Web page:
Nigeria’s emerging middle class represents a large market for e-commerce platforms to capture.


In March consultancy PwC released a report on retail prospects in Africa, which said Nigeria’s middle class  – defined as households that earn between $8500 and $42,000 per annum – grew by 600% between 2000 and 2014.


By 2030, the number of middle-class households is expected to nearly triple, from 4m in 2014 to 11m, although this still remains a small fraction of the country’s 170m-person population.


The expanding base of households that have access to discretionary income has increased demand for retail trade, but e-commerce firms are also benefiting from the still-rising rates of connectivity.


As of February, more than 93m Nigerians had mobile internet subscriptions, according to the telecoms regulator, the Nigerian Communications Commission (NCC). Meanwhile, a 2015 survey from PayPal found that 65% of internet users in Nigeria already shop online and a further 24% are expected to do so in the future.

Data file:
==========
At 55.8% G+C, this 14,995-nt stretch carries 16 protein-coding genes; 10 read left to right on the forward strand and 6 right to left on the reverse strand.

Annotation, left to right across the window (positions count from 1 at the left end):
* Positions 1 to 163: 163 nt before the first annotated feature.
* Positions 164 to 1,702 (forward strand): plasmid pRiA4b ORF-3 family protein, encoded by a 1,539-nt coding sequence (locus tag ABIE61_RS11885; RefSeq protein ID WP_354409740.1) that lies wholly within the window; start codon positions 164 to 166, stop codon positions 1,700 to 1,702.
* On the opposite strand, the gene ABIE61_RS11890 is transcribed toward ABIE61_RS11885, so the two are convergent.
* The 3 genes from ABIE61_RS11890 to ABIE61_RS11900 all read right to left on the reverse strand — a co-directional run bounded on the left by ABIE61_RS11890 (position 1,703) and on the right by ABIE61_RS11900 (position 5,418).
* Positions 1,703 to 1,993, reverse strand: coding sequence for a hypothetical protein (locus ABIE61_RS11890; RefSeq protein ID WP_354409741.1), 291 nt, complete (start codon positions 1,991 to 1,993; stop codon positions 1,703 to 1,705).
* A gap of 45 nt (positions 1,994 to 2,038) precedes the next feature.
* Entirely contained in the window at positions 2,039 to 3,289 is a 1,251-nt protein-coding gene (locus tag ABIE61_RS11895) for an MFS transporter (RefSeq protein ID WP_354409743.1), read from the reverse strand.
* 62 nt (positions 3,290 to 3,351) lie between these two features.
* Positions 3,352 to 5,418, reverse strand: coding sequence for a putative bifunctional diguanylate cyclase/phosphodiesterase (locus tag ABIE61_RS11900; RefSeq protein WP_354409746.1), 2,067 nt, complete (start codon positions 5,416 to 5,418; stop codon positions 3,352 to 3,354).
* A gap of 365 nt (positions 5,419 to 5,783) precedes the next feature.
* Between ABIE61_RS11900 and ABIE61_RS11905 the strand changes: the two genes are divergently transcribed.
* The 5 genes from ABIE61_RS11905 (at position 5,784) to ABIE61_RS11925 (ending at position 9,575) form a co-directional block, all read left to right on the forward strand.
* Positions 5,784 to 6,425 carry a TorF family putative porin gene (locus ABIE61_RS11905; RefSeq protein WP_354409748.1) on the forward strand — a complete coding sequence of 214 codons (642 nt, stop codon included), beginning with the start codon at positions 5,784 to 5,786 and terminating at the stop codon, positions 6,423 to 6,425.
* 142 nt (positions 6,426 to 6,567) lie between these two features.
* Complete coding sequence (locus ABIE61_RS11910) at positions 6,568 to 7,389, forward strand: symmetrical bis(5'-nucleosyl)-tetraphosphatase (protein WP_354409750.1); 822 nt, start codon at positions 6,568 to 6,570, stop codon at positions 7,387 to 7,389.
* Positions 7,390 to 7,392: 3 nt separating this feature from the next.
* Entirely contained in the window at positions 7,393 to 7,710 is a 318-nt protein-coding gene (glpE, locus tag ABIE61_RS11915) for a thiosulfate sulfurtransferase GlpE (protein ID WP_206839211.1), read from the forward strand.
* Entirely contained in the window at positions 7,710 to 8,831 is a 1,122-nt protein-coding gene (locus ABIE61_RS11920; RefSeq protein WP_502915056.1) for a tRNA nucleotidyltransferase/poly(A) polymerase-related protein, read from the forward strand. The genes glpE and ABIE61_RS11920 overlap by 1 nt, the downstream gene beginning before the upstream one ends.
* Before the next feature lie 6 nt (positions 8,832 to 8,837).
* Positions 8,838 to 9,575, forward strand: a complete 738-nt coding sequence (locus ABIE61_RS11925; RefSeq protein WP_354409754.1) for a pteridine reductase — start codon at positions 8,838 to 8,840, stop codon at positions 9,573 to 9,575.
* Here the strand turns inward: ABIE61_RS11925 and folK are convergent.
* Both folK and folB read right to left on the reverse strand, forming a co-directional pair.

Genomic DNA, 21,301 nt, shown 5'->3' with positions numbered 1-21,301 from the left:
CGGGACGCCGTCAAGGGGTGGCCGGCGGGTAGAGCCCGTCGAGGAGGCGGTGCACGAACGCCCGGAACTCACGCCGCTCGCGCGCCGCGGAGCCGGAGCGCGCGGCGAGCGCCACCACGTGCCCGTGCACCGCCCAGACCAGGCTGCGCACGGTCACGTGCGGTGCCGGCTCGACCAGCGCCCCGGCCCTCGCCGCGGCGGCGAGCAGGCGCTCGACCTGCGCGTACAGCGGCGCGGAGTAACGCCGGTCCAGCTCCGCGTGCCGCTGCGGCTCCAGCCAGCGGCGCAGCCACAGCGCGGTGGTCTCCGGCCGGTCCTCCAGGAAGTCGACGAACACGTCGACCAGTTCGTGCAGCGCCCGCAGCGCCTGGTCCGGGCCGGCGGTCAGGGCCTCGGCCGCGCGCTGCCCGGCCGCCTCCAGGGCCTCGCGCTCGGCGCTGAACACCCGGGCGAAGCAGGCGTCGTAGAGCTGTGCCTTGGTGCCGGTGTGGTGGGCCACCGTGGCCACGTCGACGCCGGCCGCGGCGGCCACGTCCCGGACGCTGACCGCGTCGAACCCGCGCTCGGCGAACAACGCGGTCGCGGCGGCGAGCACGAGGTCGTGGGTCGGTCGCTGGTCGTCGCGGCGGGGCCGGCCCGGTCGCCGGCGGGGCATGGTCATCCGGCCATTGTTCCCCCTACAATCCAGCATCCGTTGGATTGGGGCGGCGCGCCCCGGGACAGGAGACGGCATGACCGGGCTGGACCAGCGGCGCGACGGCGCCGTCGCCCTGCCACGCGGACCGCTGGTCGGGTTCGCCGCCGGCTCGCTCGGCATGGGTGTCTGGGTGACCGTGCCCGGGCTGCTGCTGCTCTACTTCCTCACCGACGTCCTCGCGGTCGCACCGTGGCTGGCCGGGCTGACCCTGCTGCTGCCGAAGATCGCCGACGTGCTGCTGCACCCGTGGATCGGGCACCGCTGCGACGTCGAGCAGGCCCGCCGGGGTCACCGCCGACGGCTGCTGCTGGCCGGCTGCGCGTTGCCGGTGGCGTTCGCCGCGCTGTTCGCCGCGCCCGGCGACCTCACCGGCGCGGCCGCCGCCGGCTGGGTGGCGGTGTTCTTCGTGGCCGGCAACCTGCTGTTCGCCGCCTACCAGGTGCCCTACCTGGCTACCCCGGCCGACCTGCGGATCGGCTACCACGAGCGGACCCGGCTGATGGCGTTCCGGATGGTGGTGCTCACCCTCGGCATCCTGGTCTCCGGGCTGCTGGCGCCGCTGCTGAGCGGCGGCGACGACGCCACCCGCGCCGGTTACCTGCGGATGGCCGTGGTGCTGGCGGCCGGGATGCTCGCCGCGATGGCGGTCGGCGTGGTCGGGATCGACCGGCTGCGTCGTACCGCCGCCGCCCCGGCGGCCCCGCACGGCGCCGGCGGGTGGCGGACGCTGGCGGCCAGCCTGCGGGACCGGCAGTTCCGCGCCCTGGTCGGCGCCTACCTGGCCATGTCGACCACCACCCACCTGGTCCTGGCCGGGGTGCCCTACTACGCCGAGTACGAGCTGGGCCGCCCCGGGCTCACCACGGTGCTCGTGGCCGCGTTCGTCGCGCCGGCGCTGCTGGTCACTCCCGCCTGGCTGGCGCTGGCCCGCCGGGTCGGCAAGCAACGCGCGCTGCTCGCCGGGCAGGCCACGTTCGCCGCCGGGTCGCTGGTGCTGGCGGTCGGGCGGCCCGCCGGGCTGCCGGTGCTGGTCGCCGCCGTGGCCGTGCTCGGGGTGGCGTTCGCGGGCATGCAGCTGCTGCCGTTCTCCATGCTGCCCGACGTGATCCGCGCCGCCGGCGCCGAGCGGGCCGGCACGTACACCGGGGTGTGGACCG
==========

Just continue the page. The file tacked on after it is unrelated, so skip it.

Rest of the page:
Increased access to 4G LTE services, which were rolled out across the country over the past few years, and promises of internet speeds of up to 230 Mbps should also help facilitate the uptake of e-commerce. Nigeria’s emerging middle class represents a large market for e-commerce platforms to capture.


In March consultancy PwC released a report on retail prospects in Africa, which said Nigeria’s middle class  – defined as households that earn between $8500 and $42,000 per annum – grew by 600% between 2000 and 2014.




Nigeria is the 35th largest market for eCommerce with a revenue of US$5 billion in 2020, placing it ahead of Czech Republic and behind Israel.


With an increase of 42%, the Nigerian eCommerce market contributed to the worldwide growth rate of 26% in 2020. Revenues for eCommerce continue to increase. New markets are emerging, and existing markets also have the potential for further development. Global growth will continue over the next few years. This will be propelled by East and Southeast Asia, with their expanding middle class and lagging offline shopping infrastructure.